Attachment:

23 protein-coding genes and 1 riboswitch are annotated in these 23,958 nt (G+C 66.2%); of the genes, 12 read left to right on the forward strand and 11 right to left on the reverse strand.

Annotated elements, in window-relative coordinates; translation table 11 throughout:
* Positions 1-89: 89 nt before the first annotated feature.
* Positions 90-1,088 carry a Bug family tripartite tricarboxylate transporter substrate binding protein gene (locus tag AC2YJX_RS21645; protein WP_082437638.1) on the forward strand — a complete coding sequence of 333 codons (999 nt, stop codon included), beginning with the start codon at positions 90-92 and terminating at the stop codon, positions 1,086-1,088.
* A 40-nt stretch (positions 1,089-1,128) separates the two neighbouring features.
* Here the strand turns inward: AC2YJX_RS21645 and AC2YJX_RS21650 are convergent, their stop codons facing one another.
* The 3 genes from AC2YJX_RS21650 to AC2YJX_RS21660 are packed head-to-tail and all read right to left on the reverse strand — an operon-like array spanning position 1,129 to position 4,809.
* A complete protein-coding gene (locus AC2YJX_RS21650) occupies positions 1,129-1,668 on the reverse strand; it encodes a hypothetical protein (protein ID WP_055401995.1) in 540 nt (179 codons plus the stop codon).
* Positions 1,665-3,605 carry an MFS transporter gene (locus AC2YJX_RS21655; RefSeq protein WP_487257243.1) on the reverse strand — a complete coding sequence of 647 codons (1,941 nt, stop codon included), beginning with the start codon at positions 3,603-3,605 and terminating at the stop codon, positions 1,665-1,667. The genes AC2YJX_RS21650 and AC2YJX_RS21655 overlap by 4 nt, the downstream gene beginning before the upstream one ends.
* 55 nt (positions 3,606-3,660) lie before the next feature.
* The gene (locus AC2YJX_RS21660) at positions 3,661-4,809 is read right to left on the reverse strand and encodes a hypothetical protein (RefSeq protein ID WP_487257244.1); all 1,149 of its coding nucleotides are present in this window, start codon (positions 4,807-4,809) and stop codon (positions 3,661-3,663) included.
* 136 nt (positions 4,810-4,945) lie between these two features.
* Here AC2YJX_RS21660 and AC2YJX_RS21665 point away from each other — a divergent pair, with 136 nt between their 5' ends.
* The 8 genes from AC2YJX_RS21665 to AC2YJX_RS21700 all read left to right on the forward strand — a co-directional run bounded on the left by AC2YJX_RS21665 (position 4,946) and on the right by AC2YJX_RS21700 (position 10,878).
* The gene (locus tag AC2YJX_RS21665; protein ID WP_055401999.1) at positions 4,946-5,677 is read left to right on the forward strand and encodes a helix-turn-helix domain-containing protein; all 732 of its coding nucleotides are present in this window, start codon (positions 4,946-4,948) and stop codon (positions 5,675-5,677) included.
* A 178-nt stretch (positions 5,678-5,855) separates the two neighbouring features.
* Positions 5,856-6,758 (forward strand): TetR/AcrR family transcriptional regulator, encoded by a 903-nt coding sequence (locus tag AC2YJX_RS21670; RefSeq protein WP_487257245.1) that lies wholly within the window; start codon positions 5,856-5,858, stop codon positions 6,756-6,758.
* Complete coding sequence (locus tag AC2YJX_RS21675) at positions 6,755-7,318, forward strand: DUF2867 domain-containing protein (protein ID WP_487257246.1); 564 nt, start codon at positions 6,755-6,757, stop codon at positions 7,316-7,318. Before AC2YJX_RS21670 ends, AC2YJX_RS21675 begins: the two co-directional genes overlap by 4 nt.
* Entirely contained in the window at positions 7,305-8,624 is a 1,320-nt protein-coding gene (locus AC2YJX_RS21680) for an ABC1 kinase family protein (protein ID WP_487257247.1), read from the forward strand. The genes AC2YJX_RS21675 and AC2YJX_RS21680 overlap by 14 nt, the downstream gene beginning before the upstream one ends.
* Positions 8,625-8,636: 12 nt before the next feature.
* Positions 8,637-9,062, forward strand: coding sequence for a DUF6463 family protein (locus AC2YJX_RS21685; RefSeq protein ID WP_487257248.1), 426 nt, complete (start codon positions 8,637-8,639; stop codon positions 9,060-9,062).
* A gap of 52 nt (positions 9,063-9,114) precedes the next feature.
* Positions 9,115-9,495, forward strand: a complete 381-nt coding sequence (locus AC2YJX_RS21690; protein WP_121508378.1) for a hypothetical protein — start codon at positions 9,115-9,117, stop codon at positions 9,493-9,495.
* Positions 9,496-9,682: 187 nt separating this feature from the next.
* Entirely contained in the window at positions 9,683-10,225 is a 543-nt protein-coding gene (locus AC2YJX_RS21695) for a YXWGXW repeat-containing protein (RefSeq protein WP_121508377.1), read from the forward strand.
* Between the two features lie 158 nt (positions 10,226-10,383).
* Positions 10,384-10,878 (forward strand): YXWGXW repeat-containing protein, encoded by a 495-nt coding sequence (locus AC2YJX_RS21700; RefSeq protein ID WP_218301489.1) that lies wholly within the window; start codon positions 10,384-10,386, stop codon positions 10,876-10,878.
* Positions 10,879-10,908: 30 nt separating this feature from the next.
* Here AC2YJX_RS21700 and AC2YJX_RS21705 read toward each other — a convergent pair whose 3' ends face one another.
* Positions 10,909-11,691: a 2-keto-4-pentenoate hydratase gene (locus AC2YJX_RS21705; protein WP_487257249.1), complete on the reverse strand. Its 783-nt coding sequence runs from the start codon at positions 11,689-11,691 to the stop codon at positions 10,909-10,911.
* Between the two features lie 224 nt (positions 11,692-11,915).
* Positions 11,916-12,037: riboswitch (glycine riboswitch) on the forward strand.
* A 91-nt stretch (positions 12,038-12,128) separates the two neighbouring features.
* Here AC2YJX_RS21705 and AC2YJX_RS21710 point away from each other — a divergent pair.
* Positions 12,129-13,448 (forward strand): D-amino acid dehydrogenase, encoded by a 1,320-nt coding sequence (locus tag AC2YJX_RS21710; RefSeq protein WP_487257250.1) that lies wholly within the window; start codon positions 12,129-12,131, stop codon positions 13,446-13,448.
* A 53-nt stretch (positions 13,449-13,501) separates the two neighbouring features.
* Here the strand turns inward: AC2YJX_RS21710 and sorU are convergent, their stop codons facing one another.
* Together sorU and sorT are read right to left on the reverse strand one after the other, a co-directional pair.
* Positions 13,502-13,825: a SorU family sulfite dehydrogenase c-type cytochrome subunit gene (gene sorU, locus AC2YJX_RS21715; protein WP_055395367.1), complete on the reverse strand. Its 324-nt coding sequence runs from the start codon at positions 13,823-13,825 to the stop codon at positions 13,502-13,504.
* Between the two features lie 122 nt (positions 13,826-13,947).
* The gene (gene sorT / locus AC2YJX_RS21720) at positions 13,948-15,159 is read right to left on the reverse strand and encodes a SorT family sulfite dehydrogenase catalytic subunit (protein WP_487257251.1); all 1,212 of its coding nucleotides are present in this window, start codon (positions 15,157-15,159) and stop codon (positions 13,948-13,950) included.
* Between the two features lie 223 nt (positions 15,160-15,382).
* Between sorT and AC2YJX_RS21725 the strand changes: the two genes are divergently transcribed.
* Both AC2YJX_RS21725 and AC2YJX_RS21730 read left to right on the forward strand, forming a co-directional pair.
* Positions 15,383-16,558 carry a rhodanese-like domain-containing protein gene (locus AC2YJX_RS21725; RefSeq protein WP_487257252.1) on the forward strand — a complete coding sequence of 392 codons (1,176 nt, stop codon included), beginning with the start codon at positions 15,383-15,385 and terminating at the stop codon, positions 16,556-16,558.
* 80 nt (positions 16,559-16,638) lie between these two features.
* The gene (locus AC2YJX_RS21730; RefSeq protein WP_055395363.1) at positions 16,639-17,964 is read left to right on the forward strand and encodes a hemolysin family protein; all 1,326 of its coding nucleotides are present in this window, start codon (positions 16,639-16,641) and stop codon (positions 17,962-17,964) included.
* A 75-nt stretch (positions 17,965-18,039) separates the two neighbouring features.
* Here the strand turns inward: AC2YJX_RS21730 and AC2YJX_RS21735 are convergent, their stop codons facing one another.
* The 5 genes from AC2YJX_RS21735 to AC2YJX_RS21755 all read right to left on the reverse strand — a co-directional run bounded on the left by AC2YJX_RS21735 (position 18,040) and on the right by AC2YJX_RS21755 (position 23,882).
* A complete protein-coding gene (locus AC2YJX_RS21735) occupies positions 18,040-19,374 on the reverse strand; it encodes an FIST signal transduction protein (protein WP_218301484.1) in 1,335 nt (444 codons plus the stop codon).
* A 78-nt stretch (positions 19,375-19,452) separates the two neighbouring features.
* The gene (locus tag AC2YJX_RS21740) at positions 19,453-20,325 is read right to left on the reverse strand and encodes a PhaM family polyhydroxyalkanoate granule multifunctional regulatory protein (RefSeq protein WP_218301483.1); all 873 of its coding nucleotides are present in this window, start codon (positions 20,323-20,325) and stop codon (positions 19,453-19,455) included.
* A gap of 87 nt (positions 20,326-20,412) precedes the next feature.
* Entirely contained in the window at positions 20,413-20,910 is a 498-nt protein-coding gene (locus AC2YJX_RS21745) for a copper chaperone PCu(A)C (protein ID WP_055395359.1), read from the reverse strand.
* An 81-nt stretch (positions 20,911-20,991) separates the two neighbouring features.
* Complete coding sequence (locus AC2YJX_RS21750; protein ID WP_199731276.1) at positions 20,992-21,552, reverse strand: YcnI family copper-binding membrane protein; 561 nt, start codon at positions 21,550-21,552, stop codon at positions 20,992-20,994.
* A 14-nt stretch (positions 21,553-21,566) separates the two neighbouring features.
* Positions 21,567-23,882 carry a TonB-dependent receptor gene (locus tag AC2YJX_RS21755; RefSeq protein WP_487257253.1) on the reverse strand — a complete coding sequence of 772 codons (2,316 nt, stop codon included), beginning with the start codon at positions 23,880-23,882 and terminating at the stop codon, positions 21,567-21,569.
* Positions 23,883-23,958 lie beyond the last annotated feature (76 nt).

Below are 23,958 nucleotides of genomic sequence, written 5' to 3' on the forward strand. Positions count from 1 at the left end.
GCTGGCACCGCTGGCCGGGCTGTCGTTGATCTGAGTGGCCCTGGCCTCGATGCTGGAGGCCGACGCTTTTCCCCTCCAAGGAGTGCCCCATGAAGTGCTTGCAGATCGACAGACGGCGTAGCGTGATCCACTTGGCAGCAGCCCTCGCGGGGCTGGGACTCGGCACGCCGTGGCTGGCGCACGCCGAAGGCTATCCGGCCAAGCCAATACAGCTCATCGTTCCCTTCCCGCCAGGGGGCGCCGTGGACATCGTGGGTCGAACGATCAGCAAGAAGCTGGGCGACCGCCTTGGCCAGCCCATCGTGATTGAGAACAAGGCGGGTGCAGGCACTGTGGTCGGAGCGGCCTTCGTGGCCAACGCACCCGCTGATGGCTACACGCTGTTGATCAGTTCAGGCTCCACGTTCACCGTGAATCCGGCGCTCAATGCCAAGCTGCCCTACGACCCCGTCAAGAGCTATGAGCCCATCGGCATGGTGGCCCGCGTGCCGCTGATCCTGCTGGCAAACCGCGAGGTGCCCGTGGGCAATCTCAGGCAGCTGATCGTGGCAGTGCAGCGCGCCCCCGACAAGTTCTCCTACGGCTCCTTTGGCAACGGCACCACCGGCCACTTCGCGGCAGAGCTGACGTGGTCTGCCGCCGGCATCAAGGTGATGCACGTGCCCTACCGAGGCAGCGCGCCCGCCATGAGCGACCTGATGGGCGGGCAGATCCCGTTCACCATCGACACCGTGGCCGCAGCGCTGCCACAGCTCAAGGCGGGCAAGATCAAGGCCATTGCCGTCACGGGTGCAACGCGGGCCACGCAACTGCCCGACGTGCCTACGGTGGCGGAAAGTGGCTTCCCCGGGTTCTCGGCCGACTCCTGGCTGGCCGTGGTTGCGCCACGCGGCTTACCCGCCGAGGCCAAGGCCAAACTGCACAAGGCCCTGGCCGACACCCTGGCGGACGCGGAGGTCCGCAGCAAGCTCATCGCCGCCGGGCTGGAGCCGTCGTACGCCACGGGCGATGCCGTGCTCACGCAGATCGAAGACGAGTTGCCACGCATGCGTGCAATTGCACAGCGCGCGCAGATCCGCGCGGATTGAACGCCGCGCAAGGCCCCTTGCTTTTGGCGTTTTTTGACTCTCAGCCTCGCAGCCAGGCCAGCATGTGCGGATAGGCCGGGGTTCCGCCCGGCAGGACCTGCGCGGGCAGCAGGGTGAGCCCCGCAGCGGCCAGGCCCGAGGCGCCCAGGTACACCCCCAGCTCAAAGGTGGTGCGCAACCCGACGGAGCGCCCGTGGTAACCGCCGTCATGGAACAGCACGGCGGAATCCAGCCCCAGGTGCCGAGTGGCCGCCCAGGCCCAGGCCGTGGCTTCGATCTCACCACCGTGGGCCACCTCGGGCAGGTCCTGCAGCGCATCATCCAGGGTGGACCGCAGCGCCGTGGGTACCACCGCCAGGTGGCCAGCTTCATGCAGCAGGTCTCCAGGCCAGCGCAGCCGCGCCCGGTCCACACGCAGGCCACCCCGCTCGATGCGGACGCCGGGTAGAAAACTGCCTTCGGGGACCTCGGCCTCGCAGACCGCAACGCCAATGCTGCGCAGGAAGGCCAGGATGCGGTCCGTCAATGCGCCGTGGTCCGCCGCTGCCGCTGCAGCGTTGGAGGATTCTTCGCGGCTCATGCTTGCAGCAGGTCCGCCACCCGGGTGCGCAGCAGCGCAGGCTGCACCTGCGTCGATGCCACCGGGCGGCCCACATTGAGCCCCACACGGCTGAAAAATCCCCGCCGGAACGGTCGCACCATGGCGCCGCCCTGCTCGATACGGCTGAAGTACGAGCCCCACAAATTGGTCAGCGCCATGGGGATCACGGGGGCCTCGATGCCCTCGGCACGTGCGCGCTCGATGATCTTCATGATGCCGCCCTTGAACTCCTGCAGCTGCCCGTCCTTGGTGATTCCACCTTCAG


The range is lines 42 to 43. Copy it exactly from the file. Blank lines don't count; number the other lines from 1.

* Between the two features lie 223 nt (positions 15,160-15,382).
* Between sorT and AC2YJX_RS21725 the strand changes: the two genes are divergently transcribed.